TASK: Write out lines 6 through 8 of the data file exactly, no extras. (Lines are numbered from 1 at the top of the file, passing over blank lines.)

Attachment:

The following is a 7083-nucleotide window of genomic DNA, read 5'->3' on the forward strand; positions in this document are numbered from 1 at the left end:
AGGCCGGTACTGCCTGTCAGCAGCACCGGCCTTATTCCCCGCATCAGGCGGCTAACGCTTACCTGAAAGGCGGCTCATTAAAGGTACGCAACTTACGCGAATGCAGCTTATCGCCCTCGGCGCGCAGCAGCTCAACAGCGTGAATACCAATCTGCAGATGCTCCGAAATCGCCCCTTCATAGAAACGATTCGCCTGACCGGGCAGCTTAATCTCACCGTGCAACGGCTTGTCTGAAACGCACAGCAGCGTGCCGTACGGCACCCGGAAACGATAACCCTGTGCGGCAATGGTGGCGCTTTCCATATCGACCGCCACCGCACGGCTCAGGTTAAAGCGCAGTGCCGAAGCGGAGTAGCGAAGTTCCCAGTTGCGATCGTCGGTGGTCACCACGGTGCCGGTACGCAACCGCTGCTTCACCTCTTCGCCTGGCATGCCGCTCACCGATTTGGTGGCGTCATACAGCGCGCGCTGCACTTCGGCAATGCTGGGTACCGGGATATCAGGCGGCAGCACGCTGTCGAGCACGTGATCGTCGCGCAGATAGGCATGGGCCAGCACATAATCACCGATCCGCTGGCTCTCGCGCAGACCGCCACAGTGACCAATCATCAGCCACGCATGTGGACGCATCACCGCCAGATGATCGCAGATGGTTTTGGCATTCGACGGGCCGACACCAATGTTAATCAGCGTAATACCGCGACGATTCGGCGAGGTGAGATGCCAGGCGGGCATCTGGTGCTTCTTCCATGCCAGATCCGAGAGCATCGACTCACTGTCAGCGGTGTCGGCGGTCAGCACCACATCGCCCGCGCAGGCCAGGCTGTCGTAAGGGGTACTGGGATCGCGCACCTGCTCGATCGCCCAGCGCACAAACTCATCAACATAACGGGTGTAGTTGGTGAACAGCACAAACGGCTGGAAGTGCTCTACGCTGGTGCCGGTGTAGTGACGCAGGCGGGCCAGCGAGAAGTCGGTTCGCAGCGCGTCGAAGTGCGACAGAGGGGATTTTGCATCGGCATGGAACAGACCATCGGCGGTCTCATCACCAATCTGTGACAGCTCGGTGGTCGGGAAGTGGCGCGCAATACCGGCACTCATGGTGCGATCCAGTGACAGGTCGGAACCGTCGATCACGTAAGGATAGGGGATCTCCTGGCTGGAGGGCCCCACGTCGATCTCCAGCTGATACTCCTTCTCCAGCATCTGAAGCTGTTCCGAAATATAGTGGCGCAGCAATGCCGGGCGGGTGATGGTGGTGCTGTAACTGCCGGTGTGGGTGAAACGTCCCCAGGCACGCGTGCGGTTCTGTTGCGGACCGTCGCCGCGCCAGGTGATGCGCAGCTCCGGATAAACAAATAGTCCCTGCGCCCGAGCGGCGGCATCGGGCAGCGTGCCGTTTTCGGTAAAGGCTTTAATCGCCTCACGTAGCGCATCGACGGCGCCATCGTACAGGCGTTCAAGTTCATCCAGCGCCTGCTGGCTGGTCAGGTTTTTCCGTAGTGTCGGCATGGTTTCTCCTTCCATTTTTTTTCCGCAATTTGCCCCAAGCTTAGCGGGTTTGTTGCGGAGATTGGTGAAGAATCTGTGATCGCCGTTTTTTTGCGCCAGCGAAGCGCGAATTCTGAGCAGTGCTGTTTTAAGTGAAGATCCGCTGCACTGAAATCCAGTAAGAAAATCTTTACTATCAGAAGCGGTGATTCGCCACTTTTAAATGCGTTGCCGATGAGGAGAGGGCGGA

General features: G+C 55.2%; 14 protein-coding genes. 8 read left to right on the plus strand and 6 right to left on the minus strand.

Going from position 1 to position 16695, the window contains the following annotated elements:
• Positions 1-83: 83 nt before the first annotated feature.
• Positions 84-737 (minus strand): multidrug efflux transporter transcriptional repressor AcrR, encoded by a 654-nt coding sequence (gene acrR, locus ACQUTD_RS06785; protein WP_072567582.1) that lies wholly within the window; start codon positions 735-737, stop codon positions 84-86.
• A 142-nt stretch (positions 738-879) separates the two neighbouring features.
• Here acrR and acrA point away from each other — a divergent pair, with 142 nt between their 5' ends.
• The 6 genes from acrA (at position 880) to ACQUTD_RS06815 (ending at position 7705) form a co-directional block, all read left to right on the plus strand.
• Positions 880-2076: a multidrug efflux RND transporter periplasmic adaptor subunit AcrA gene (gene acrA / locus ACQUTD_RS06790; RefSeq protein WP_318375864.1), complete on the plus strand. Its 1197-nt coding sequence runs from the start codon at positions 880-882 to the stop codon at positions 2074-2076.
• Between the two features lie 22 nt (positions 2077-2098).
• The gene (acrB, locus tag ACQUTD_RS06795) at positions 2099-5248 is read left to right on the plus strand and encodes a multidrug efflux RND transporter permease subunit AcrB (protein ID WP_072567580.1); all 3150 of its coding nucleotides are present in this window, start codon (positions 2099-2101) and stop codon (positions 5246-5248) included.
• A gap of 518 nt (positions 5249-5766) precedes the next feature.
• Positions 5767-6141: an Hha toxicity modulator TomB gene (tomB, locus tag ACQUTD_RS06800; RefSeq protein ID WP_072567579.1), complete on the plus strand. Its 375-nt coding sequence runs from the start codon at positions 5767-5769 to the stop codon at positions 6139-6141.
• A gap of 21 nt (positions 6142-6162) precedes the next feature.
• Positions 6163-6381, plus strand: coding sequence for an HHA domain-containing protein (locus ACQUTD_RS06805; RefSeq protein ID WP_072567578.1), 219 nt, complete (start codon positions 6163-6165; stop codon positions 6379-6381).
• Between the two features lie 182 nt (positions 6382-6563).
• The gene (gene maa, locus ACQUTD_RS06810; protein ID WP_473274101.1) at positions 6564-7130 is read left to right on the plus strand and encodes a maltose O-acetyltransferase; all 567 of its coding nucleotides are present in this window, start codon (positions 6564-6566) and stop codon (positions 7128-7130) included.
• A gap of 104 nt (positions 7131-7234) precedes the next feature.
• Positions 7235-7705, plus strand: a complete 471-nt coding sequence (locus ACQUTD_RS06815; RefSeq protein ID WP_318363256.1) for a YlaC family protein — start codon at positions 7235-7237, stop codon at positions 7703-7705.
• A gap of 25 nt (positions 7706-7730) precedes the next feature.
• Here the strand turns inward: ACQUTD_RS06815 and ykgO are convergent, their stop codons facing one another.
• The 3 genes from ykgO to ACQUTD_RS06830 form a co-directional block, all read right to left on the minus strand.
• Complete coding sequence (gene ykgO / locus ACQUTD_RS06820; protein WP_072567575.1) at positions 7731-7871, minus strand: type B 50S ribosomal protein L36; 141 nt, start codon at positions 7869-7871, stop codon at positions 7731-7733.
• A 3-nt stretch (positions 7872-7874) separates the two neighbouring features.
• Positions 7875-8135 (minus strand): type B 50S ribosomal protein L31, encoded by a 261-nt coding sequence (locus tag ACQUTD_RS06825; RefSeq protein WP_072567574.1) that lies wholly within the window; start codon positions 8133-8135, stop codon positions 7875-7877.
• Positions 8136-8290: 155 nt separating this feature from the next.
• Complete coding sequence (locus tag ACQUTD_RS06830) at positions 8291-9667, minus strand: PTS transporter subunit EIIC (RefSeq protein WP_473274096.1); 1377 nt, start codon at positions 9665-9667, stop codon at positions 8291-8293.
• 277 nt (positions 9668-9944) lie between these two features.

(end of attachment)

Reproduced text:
• Positions 84-737 (minus strand): multidrug efflux transporter transcriptional repressor AcrR, encoded by a 654-nt coding sequence (gene acrR, locus ACQUTD_RS06785; protein WP_072567582.1) that lies wholly within the window; start codon positions 735-737, stop codon positions 84-86.
• A 142-nt stretch (positions 738-879) separates the two neighbouring features.
• Here acrR and acrA point away from each other — a divergent pair, with 142 nt between their 5' ends.